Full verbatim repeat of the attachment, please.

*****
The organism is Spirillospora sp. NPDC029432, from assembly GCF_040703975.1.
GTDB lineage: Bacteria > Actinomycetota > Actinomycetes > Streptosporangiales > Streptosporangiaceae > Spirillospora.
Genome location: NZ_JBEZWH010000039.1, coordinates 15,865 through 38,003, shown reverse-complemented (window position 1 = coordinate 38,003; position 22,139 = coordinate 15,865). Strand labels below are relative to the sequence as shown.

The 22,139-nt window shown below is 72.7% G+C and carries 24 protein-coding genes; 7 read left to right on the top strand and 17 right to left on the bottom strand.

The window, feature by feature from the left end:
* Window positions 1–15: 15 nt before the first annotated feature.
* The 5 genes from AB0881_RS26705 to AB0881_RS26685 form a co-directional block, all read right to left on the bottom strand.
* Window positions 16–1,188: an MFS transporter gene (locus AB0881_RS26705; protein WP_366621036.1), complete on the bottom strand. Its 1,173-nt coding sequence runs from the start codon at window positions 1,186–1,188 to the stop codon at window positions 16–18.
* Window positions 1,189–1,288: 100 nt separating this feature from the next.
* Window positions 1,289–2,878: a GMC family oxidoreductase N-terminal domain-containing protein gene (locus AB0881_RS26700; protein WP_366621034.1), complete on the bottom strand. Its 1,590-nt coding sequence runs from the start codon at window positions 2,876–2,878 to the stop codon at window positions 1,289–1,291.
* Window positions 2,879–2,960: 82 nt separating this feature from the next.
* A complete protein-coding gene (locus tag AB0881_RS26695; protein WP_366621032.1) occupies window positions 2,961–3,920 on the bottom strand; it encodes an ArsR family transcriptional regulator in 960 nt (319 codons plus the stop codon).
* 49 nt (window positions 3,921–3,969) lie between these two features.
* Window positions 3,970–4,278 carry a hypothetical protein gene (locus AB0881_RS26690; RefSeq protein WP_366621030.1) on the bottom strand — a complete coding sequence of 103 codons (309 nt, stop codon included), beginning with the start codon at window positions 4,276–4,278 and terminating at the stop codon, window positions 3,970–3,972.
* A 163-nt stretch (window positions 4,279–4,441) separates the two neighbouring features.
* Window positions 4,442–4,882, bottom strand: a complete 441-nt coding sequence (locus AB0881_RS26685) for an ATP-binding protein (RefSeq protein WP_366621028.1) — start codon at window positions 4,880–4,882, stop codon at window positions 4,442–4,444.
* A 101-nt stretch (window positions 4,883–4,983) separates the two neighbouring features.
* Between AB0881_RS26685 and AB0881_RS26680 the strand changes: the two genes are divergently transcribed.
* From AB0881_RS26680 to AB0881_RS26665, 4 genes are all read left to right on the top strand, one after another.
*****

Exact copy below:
The organism is Spirillospora sp. NPDC029432, from assembly GCF_040703975.1.
GTDB lineage: Bacteria > Actinomycetota > Actinomycetes > Streptosporangiales > Streptosporangiaceae > Spirillospora.
Genome location: NZ_JBEZWH010000039.1, coordinates 15,865 through 38,003, shown reverse-complemented (window position 1 = coordinate 38,003; position 22,139 = coordinate 15,865). Strand labels below are relative to the sequence as shown.

The 22,139-nt window shown below is 72.7% G+C and carries 24 protein-coding genes; 7 read left to right on the top strand and 17 right to left on the bottom strand.

The window, feature by feature from the left end:
* Window positions 1–15: 15 nt before the first annotated feature.
* The 5 genes from AB0881_RS26705 to AB0881_RS26685 form a co-directional block, all read right to left on the bottom strand.
* Window positions 16–1,188: an MFS transporter gene (locus AB0881_RS26705; protein WP_366621036.1), complete on the bottom strand. Its 1,173-nt coding sequence runs from the start codon at window positions 1,186–1,188 to the stop codon at window positions 16–18.
* Window positions 1,189–1,288: 100 nt separating this feature from the next.
* Window positions 1,289–2,878: a GMC family oxidoreductase N-terminal domain-containing protein gene (locus AB0881_RS26700; protein WP_366621034.1), complete on the bottom strand. Its 1,590-nt coding sequence runs from the start codon at window positions 2,876–2,878 to the stop codon at window positions 1,289–1,291.
* Window positions 2,879–2,960: 82 nt separating this feature from the next.
* A complete protein-coding gene (locus tag AB0881_RS26695; protein WP_366621032.1) occupies window positions 2,961–3,920 on the bottom strand; it encodes an ArsR family transcriptional regulator in 960 nt (319 codons plus the stop codon).
* 49 nt (window positions 3,921–3,969) lie between these two features.
* Window positions 3,970–4,278 carry a hypothetical protein gene (locus AB0881_RS26690; RefSeq protein WP_366621030.1) on the bottom strand — a complete coding sequence of 103 codons (309 nt, stop codon included), beginning with the start codon at window positions 4,276–4,278 and terminating at the stop codon, window positions 3,970–3,972.
* A 163-nt stretch (window positions 4,279–4,441) separates the two neighbouring features.
* Window positions 4,442–4,882, bottom strand: a complete 441-nt coding sequence (locus AB0881_RS26685) for an ATP-binding protein (RefSeq protein WP_366621028.1) — start codon at window positions 4,880–4,882, stop codon at window positions 4,442–4,444.
* A 101-nt stretch (window positions 4,883–4,983) separates the two neighbouring features.
* Between AB0881_RS26685 and AB0881_RS26680 the strand changes: the two genes are divergently transcribed.
* From AB0881_RS26680 to AB0881_RS26665, 4 genes are all read left to right on the top strand, one after another.